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Australia’s medical regulator on Wednesday rejected a bid to approve psychedelics for therapeutic use, saying the risks of the drugs outweigh the potential mental health benefits. In a final decision from the Therapeutic Goods Administration (TGA), the agency declined to approve an application to amend Australia’s poison standards by reclassifying psilocybin and MDMA as Schedule 8 controlled substances instead of their current status as prohibited substances under Schedule 9.
Under the decision, psychedelic drugs will not be available for use as therapeutic drugs to treat serious mental health conditions, a practice that is gaining acceptance by many therapists. Studies have shown the drugs have the potential to treat depression, anxiety and addiction.
But the TGA noted that much of the research to date has been conducted in strictly controlled environments, potentially limiting the practical therapeutic value of psychedelics. The agency also cited a fear that legalizing the drugs for therapeutic use would lead to misuse of the drugs in non-clinical applications.
“The benefit is very limited because psilocybin studies indicate only potential therapeutic value in circumstances where the treatment was provided to subjects within the setting of a clinical trial,” the TGA wrote in its December 15 final decision.
“In relation to the risks, I am satisfied that psilocybin poses a high danger for both acute and long-term effects if abused or misused by way of access outside of strictly controlled medical and scientific research settings,” the author of the agency’s decision wrote. “Given this increased risk to individuals of acute and long-term effects, a high level of control across the supply chain commensurate with Schedule 9 is warranted.”
The Royal Australian and New Zealand College of Psychiatrists did not support the application to reclassify psilocybin and MDMA, according to the TGA’s statement. The Australian Medical Association also weighed in, calling for more research using larger, high-quality studies to determine the safety and effectiveness of using the drugs therapeutically.
Decision a ‘Step Backward’ for Australia
Dr. John Huber, the founder and CEO of psychedelic therapy consultation platform Tripsitter Clinic, says that “Australia’s decision to reject the use of MDMA and psilocybin mushrooms for clinical use is a step backward.”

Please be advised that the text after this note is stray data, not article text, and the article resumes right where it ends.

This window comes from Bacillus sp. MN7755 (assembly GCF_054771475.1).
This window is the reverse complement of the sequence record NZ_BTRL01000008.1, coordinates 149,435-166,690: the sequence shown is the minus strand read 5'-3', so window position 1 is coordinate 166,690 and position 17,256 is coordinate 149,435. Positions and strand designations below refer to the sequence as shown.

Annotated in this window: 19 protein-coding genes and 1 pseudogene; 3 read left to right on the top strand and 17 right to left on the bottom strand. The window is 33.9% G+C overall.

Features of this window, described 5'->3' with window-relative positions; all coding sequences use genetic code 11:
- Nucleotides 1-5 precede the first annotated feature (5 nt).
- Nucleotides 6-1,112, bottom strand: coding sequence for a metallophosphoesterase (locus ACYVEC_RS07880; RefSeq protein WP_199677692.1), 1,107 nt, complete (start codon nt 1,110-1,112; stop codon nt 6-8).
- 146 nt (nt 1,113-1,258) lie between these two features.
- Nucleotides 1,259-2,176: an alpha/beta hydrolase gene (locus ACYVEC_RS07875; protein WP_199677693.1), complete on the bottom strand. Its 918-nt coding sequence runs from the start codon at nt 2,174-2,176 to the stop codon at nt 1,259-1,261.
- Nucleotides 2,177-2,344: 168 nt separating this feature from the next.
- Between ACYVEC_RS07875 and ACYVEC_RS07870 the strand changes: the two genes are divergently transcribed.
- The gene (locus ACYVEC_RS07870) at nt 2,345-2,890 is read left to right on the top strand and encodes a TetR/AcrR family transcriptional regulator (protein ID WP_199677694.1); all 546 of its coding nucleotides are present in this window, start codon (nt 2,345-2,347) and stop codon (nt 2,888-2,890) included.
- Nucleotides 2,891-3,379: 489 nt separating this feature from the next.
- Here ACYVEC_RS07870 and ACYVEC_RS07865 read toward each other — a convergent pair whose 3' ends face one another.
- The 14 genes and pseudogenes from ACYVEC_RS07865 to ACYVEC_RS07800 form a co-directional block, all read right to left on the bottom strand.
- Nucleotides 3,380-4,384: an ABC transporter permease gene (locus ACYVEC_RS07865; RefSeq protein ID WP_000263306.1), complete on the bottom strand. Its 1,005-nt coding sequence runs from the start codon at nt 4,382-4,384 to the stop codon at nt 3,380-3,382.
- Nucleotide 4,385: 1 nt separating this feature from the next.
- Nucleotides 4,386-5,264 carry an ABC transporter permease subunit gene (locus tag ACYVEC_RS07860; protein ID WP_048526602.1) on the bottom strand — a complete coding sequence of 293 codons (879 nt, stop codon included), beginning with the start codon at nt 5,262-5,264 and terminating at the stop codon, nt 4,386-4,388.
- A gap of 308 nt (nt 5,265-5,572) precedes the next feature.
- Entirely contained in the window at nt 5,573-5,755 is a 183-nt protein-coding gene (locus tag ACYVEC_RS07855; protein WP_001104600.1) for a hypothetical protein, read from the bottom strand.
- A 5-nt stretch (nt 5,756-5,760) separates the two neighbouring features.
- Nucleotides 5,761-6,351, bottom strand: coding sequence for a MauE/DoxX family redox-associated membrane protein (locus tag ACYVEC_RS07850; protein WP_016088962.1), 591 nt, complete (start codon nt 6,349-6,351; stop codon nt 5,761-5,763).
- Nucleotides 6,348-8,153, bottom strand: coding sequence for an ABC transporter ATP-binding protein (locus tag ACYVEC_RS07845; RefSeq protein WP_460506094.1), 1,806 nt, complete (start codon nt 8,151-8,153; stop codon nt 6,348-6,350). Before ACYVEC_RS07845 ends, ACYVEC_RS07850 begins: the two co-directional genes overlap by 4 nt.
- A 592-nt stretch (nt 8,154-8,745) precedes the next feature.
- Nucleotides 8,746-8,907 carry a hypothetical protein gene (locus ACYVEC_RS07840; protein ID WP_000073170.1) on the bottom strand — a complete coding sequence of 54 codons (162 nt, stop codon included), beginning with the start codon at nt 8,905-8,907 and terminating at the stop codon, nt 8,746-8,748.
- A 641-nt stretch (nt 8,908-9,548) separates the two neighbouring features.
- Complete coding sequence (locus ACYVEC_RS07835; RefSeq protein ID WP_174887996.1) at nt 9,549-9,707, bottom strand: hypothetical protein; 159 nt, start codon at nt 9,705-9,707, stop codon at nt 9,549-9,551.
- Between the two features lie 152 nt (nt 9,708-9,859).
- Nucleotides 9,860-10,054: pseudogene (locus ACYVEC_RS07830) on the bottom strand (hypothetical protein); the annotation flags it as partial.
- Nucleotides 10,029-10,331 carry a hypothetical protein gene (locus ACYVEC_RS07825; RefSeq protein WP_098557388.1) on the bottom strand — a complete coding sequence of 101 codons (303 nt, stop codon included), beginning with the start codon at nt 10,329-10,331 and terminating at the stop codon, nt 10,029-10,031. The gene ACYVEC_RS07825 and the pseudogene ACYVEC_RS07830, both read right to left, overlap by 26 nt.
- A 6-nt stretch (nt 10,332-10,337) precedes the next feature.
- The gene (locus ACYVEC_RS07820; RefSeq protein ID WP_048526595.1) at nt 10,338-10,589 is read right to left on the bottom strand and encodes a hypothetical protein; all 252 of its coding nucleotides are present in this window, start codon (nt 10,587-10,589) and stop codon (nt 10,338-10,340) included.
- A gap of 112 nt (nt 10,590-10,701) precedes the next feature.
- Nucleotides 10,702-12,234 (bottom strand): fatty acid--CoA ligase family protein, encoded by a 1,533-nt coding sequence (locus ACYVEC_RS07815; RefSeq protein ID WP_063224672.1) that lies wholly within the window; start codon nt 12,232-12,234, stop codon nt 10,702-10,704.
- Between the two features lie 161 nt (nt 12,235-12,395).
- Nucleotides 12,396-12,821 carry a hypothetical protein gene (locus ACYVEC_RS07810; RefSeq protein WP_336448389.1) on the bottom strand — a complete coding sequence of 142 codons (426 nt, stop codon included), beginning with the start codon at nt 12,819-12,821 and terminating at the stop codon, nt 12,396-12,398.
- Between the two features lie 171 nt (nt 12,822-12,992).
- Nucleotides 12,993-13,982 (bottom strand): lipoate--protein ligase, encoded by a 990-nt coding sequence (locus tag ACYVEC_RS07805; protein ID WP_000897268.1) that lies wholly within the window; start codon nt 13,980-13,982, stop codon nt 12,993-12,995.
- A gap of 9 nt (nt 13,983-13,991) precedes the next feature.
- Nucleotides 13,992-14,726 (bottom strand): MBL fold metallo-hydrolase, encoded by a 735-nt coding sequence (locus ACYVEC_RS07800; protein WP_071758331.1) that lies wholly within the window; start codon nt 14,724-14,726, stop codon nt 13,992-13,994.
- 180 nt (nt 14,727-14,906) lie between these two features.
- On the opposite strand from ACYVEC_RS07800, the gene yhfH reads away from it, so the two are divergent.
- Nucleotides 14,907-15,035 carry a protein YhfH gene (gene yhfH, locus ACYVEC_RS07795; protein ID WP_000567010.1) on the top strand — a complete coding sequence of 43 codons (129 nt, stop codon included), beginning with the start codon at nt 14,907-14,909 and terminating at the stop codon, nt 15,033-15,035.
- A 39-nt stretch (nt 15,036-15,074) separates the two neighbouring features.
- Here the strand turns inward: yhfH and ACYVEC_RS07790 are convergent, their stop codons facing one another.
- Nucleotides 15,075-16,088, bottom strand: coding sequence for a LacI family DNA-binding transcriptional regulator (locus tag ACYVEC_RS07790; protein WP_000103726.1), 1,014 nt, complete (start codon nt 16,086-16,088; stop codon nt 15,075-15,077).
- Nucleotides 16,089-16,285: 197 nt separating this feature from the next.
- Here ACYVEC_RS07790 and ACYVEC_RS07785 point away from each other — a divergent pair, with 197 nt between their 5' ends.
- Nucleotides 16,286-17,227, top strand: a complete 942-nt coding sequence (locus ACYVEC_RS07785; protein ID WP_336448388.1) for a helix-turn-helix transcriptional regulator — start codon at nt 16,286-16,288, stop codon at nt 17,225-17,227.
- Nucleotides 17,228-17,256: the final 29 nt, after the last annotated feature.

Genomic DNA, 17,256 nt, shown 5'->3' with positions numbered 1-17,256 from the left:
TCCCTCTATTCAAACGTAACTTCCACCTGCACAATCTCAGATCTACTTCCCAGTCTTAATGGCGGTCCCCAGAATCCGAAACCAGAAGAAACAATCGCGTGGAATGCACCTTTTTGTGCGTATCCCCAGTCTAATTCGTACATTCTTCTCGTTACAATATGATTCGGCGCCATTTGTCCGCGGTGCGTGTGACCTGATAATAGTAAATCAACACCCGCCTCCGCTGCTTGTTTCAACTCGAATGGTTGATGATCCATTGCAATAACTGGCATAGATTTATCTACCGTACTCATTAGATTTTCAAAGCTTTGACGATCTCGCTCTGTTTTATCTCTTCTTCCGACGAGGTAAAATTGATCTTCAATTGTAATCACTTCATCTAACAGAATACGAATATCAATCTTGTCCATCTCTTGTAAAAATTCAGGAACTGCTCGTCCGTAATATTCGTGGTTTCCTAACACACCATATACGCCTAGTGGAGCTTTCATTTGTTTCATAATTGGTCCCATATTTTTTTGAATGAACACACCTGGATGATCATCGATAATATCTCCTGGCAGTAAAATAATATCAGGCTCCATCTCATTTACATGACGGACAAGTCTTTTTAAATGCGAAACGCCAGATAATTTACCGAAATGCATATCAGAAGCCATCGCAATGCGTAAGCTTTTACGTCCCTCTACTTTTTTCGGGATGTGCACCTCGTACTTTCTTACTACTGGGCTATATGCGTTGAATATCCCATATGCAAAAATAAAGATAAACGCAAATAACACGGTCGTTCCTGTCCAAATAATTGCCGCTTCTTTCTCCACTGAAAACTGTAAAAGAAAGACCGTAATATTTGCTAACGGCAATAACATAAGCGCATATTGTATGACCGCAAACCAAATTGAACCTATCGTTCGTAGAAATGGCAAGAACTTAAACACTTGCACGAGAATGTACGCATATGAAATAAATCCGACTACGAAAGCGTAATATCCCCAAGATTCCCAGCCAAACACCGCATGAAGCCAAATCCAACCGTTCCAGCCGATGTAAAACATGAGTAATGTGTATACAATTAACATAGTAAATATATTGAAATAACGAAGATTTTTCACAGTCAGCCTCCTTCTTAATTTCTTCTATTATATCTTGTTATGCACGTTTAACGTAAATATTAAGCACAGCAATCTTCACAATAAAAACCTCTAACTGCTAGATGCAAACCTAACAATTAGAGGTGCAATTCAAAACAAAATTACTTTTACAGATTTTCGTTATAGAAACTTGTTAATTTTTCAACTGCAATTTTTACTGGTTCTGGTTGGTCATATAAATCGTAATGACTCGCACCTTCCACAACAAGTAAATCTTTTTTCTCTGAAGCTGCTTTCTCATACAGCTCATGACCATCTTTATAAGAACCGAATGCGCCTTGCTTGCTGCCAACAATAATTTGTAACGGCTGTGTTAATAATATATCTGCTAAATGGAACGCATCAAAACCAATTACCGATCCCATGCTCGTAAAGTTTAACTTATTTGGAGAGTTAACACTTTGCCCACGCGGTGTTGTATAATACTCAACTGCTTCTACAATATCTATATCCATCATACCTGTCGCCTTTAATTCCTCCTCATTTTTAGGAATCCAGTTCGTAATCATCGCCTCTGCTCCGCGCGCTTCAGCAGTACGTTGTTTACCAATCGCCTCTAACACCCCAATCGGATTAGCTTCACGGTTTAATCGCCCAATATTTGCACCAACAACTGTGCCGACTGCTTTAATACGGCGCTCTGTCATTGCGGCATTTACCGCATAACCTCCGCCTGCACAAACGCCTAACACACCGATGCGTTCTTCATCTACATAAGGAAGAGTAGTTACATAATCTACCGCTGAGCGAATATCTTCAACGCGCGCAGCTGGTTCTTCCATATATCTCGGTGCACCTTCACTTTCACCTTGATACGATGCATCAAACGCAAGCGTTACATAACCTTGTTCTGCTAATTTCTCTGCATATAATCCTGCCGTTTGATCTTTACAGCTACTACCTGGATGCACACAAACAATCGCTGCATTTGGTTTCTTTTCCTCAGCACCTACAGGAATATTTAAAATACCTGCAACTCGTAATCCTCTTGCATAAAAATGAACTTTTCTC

“The declaration that there is not enough research limits Australia’s ability to conduct any research on the benefits of psychedelic therapy,” Huber wrote in an email to High Times. “This form of thinking suppresses progress and portrays 1960s ideologies. The pandemic greatly impacted people’s mental health, and political leaders need to get up to speed and expand access to mental health services in this time of need.”
The CEO of Hawaii-based psychedelic medicines startup Ei.Ventures, David Nikzad, noted that the decision by the TGA is inconsistent with recent psychedelic reform efforts. Canada has taken steps to make psilocybin available to therapists for clinical use, and the legality of magic mushrooms in Jamaica has led to the rise of psychedelic retreats in the Caribbean nation.
Additionally, Oregon has legalized psilocybin for supervised mental health treatment and several U.S. municipalities including Oregon, Detroit, Seattle, Oakland and Denver have passed measures to decriminalize some psychedelic drugs and entheogenic plants and fungi.
“We find this very disappointing and counter to the larger trend of psychedelics being decriminalized or approved for medical use in numerous jurisdictions globally,” Nikzad said. “We hope that Australia comes around once the studies underway give further credence to earlier work that shows the effectiveness of psilocybin use for positive mental health outcomes in clinical settings.”
“It’s really a shame that this outdated thinking is stifling advancement in the important arena of psychedelics and mental health when these natural products could help so many people with depression, anxiety and other mental health issues,” he added.
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